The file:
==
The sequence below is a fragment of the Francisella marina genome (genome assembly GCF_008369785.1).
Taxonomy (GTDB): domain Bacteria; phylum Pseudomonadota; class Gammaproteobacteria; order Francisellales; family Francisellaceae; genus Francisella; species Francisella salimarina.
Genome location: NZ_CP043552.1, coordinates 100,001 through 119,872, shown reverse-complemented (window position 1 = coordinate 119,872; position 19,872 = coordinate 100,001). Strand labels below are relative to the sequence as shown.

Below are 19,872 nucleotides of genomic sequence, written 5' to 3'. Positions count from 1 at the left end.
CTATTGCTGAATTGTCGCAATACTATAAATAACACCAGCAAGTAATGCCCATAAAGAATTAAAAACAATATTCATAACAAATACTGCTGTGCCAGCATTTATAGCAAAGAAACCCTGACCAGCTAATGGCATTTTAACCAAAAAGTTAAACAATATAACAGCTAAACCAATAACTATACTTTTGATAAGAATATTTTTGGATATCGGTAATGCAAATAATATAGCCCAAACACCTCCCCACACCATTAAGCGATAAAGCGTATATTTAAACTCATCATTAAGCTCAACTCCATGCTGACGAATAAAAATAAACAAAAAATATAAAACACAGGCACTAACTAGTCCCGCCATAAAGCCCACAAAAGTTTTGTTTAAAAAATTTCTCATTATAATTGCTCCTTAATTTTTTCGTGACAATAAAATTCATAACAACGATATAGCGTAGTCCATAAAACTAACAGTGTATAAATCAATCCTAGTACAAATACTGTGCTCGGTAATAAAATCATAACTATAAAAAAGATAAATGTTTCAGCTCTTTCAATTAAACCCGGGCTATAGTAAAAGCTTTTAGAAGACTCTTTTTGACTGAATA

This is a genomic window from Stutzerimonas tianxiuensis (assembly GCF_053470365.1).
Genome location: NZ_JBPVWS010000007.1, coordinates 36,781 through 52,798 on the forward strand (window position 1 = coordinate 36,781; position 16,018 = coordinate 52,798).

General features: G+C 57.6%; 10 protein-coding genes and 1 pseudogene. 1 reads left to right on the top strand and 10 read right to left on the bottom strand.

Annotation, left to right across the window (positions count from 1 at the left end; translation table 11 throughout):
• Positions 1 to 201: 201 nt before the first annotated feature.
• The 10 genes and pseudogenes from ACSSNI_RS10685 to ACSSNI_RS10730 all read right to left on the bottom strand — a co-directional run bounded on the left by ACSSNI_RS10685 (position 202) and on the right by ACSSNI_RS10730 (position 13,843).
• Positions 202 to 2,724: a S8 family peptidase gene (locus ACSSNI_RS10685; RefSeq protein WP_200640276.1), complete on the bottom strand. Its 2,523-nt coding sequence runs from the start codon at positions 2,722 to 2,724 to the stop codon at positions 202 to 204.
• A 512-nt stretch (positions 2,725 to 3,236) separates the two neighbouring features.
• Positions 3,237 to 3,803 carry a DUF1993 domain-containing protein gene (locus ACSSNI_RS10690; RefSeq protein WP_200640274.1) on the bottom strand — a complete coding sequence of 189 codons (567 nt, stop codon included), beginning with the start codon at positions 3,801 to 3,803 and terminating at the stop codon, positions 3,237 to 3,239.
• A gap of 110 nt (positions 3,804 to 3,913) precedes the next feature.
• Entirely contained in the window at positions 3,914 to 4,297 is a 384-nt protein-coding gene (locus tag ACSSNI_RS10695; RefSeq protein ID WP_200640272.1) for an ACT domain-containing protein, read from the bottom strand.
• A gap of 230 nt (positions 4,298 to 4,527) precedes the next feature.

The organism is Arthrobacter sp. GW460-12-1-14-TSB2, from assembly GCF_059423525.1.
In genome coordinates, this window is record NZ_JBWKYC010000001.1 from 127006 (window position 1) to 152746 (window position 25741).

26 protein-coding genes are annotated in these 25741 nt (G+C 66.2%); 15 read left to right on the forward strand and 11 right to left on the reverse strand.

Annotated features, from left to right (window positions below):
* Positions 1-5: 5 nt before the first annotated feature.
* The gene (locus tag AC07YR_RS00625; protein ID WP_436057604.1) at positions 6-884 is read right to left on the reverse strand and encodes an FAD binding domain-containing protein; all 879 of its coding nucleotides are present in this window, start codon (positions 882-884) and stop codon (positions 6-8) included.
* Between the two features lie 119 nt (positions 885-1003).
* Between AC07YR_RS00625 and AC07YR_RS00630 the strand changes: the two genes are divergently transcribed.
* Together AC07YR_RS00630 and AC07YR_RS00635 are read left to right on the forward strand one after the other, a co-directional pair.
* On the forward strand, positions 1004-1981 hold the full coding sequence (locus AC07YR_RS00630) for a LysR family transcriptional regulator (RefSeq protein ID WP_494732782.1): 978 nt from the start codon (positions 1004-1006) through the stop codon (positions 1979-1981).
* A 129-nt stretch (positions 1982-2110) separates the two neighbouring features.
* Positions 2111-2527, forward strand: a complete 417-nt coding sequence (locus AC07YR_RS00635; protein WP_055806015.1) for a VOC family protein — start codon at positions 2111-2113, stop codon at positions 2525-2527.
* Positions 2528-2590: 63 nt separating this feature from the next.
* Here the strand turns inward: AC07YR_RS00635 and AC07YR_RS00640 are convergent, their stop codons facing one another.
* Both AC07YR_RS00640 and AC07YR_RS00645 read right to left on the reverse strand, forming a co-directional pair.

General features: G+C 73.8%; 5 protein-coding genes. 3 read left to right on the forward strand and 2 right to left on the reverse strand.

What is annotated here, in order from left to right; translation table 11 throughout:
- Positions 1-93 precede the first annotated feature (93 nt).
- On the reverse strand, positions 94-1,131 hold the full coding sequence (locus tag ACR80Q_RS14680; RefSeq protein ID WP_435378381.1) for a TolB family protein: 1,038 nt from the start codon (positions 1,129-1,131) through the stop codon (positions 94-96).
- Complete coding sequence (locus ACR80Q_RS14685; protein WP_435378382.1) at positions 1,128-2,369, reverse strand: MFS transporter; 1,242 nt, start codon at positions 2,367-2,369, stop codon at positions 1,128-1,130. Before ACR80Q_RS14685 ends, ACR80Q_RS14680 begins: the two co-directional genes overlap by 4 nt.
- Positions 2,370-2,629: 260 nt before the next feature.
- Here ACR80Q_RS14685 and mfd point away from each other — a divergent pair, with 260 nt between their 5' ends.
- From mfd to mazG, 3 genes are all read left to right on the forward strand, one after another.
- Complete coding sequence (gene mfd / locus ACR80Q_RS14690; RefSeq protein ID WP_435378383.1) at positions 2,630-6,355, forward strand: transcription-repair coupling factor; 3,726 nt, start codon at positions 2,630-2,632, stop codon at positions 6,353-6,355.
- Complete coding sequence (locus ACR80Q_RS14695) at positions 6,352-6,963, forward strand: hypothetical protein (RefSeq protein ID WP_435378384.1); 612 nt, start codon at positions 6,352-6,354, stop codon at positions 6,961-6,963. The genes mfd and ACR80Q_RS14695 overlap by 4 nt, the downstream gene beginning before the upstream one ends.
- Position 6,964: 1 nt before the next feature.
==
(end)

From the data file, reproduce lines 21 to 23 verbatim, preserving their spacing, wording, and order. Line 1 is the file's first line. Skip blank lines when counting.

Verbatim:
Annotated features, from left to right (window positions below):
* Positions 1-5: 5 nt before the first annotated feature.
* The gene (locus tag AC07YR_RS00625; protein ID WP_436057604.1) at positions 6-884 is read right to left on the reverse strand and encodes an FAD binding domain-containing protein; all 879 of its coding nucleotides are present in this window, start codon (positions 882-884) and stop codon (positions 6-8) included.